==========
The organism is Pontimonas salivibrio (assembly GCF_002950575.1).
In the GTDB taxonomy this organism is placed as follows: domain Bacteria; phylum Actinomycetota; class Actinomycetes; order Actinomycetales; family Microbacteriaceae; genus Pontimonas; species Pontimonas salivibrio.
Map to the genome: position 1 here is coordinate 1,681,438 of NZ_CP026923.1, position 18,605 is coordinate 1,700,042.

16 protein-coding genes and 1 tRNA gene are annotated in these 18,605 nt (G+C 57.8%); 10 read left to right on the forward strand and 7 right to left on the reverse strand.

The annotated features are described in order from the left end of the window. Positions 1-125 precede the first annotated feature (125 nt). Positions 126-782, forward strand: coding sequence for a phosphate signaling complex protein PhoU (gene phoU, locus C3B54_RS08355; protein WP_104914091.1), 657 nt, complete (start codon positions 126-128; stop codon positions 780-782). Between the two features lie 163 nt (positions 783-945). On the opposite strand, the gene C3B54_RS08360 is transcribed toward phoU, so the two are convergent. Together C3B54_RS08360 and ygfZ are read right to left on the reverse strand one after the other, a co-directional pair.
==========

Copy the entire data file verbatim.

The organism is Pontimonas salivibrio (assembly GCF_002950575.1).
In the GTDB taxonomy this organism is placed as follows: domain Bacteria; phylum Actinomycetota; class Actinomycetes; order Actinomycetales; family Microbacteriaceae; genus Pontimonas; species Pontimonas salivibrio.
Map to the genome: position 1 here is coordinate 1,681,438 of NZ_CP026923.1, position 18,605 is coordinate 1,700,042.

16 protein-coding genes and 1 tRNA gene are annotated in these 18,605 nt (G+C 57.8%); 10 read left to right on the forward strand and 7 right to left on the reverse strand.

The annotated features are described in order from the left end of the window. Positions 1-125 precede the first annotated feature (125 nt). Positions 126-782, forward strand: coding sequence for a phosphate signaling complex protein PhoU (gene phoU, locus C3B54_RS08355; protein WP_104914091.1), 657 nt, complete (start codon positions 126-128; stop codon positions 780-782). Between the two features lie 163 nt (positions 783-945). On the opposite strand, the gene C3B54_RS08360 is transcribed toward phoU, so the two are convergent. Together C3B54_RS08360 and ygfZ are read right to left on the reverse strand one after the other, a co-directional pair.